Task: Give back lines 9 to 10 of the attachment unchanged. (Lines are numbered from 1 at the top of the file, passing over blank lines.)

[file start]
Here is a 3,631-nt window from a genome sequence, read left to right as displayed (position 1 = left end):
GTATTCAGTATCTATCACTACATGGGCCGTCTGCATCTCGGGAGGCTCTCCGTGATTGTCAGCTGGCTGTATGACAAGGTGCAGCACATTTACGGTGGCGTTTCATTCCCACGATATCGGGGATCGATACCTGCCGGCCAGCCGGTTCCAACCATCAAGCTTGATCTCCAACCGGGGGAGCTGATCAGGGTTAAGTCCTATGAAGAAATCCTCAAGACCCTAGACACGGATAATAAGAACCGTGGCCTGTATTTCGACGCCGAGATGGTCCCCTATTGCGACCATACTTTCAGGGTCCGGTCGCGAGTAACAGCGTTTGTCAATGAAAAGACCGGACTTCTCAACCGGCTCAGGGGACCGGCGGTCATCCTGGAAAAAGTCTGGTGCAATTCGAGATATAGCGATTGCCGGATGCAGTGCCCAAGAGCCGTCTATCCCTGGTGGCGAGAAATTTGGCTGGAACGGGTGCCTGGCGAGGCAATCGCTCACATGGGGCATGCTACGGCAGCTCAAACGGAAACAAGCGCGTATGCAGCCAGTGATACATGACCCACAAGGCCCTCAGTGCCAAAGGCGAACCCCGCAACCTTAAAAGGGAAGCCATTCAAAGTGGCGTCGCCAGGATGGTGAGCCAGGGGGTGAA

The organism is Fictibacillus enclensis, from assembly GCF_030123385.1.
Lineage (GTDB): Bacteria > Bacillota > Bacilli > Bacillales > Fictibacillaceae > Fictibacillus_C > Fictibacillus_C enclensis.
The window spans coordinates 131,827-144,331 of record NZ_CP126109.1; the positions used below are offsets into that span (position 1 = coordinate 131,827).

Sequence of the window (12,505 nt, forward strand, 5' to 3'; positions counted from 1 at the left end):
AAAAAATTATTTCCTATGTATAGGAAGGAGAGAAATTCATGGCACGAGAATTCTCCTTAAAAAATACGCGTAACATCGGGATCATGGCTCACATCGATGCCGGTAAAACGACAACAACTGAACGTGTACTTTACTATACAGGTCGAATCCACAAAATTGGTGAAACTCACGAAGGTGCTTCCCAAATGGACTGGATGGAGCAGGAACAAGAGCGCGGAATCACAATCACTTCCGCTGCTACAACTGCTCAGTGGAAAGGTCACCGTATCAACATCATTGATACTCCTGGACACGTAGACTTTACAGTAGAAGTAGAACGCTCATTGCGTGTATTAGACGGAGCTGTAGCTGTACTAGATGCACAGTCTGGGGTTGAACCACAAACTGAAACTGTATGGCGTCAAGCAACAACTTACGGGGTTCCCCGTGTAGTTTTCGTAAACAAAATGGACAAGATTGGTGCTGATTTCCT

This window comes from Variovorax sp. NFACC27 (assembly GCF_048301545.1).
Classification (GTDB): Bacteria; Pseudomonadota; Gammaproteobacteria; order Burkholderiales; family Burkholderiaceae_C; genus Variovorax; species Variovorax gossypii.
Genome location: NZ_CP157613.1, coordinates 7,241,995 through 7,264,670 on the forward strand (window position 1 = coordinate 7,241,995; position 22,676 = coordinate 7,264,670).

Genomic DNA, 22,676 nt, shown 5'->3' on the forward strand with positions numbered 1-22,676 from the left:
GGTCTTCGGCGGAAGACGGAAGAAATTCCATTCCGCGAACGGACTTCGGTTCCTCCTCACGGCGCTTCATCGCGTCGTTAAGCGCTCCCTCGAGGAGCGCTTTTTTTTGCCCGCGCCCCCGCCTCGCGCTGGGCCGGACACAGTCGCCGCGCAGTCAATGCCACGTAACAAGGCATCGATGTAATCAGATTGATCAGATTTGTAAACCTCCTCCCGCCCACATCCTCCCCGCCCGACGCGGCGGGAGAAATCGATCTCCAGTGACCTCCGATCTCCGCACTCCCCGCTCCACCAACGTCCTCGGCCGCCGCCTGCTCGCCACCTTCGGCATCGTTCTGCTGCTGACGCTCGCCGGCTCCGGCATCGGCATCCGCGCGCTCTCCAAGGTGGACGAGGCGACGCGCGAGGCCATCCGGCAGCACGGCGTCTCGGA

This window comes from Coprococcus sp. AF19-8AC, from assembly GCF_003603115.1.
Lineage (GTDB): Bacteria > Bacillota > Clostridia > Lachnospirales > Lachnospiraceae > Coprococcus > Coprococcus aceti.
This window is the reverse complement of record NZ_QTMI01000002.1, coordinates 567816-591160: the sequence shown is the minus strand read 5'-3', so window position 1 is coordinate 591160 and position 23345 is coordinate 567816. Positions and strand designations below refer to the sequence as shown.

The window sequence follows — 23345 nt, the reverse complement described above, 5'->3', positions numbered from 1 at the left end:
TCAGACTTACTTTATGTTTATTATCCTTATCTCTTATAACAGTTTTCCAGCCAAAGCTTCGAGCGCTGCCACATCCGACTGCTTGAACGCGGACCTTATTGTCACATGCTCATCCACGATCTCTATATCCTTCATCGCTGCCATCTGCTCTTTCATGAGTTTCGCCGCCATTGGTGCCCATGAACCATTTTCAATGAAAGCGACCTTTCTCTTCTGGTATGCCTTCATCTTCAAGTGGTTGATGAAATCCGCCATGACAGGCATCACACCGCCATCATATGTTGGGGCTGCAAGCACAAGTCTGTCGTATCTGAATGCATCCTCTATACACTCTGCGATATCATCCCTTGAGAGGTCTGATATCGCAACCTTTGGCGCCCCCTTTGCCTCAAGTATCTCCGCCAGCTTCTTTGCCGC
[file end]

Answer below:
Classification (GTDB): Bacteria; Pseudomonadota; Gammaproteobacteria; order Burkholderiales; family Burkholderiaceae_C; genus Variovorax; species Variovorax gossypii.
Genome location: NZ_CP157613.1, coordinates 7,241,995 through 7,264,670 on the forward strand (window position 1 = coordinate 7,241,995; position 22,676 = coordinate 7,264,670).